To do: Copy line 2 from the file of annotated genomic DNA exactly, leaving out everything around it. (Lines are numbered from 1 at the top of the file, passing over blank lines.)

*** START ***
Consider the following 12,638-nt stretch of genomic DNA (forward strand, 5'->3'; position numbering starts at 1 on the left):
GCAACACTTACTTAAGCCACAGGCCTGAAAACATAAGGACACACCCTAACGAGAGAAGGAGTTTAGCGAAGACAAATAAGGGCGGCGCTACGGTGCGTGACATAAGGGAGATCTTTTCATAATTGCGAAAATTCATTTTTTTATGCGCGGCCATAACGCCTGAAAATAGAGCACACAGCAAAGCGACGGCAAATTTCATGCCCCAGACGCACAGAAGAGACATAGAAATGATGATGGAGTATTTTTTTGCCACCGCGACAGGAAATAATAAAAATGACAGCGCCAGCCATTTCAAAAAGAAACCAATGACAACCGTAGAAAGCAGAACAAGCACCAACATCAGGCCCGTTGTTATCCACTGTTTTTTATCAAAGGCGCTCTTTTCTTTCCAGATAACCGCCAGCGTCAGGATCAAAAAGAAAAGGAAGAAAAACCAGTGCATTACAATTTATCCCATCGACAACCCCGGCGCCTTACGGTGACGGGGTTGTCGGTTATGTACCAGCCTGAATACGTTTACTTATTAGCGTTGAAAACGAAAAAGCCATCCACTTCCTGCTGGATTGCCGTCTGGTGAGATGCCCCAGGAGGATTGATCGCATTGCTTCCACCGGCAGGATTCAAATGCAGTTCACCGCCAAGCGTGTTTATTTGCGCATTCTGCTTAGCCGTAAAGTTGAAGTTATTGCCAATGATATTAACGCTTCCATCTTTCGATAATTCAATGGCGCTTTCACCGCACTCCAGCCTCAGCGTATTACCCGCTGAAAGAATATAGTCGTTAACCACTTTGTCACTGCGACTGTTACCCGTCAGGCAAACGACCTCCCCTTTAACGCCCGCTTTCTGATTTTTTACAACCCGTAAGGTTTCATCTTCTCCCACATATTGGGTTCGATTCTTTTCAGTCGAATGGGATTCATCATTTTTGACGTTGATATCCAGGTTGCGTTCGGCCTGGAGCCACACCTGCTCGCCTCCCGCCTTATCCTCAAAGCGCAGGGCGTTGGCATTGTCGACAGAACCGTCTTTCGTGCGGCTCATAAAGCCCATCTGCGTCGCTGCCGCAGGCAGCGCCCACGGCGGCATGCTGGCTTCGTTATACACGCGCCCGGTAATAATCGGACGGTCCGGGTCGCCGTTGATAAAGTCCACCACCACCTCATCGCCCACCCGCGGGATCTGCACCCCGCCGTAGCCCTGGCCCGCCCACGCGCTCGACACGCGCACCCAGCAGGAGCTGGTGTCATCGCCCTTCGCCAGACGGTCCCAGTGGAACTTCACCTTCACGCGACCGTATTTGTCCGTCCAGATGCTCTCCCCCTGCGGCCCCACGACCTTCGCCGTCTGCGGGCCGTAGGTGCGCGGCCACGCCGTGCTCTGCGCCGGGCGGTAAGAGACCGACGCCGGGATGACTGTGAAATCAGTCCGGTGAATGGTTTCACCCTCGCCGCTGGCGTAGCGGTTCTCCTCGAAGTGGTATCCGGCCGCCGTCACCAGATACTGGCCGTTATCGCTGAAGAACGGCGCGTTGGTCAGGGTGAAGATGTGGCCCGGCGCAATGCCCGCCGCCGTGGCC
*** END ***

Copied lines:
GCAACACTTACTTAAGCCACAGGCCTGAAAACATAAGGACACACCCTAACGAGAGAAGGAGTTTAGCGAAGACAAATAAGGGCGGCGCTACGGTGCGTGACATAAGGGAGATCTTTTCATAATTGCGAAAATTCATTTTTTTATGCGCGGCCATAACGCCTGAAAATAGAGCACACAGCAAAGCGACGGCAAATTTCATGCCCCAGACGCACAGAAGAGACATAGAAATGATGATGGAGTATTTTTTTGCCACCGCGACAGGAAATAATAAAAATGACAGCGCCAGCCATTTCAAAAAGAAACCAATGACAACCGTAGAAAGCAGAACAAGCACCAACATCAGGCCCGTTGTTATCCACTGTTTTTTATCAAAGGCGCTCTTTTCTTTCCAGATAACCGCCAGCGTCAGGATCAAAAAGAAAAGGAAGAAAAACCAGTGCATTACAATTTATCCCATCGACAACCCCGGCGCCTTACGGTGACGGGGTTGTCGGTTATGTACCAGCCTGAATACGTTTACTTATTAGCGTTGAAAACGAAAAAGCCATCCACTTCCTGCTGGATTGCCGTCTGGTGAGATGCCCCAGGAGGATTGATCGCATTGCTTCCACCGGCAGGATTCAAATGCAGTTCACCGCCAAGCGTGTTTATTTGCGCATTCTGCTTAGCCGTAAAGTTGAAGTTATTGCCAATGATATTAACGCTTCCATCTTTCGATAATTCAATGGCGCTTTCACCGCACTCCAGCCTCAGCGTATTACCCGCTGAAAGAATATAGTCGTTAACCACTTTGTCACTGCGACTGTTACCCGTCAGGCAAACGACCTCCCCTTTAACGCCCGCTTTCTGATTTTTTACAACCCGTAAGGTTTCATCTTCTCCCACATATTGGGTTCGATTCTTTTCAGTCGAATGGGATTCATCATTTTTGACGTTGATATCCAGGTTGCGTTCGGCCTGGAGCCACACCTGCTCGCCTCCCGCCTTATCCTCAAAGCGCAGGGCGTTGGCATTGTCGACAGAACCGTCTTTCGTGCGGCTCATAAAGCCCATCTGCGTCGCTGCCGCAGGCAGCGCCCACGGCGGCATGCTGGCTTCGTTATACACGCGCCCGGTAATAATCGGACGGTCCGGGTCGCCGTTGATAAAGTCCACCACCACCTCATCGCCCACCCGCGGGATCTGCACCCCGCCGTAGCCCTGGCCCGCCCACGCGCTCGACACGCGCACCCAGCAGGAGCTGGTGTCATCGCCCTTCGCCAGACGGTCCCAGTGGAACTTCACCTTCACGCGACCGTATTTGTCCGTCCAGATGCTCTCCCCCTGCGGCCCCACGACCTTCGCCGTCTGCGGGCCGTAGGTGCGCGGCCACGCCGTGCTCTGCGCCGGGCGGTAAGAGACCGACGCCGGGATGACTGTGAAATCAGTCCGGTGAATGGTTTCACCCTCGCCGCTGGCGTAGCGGTTCTCCTCGAAGTGGTATCCGGCCGCCGTCACCAGATACTGGCCGTTATCGCTGAAGAACGGCGCGTTGGTCAGGGTGAAGATGTGGCCCGGCGCAATGCCCGCCGCCGTGGCC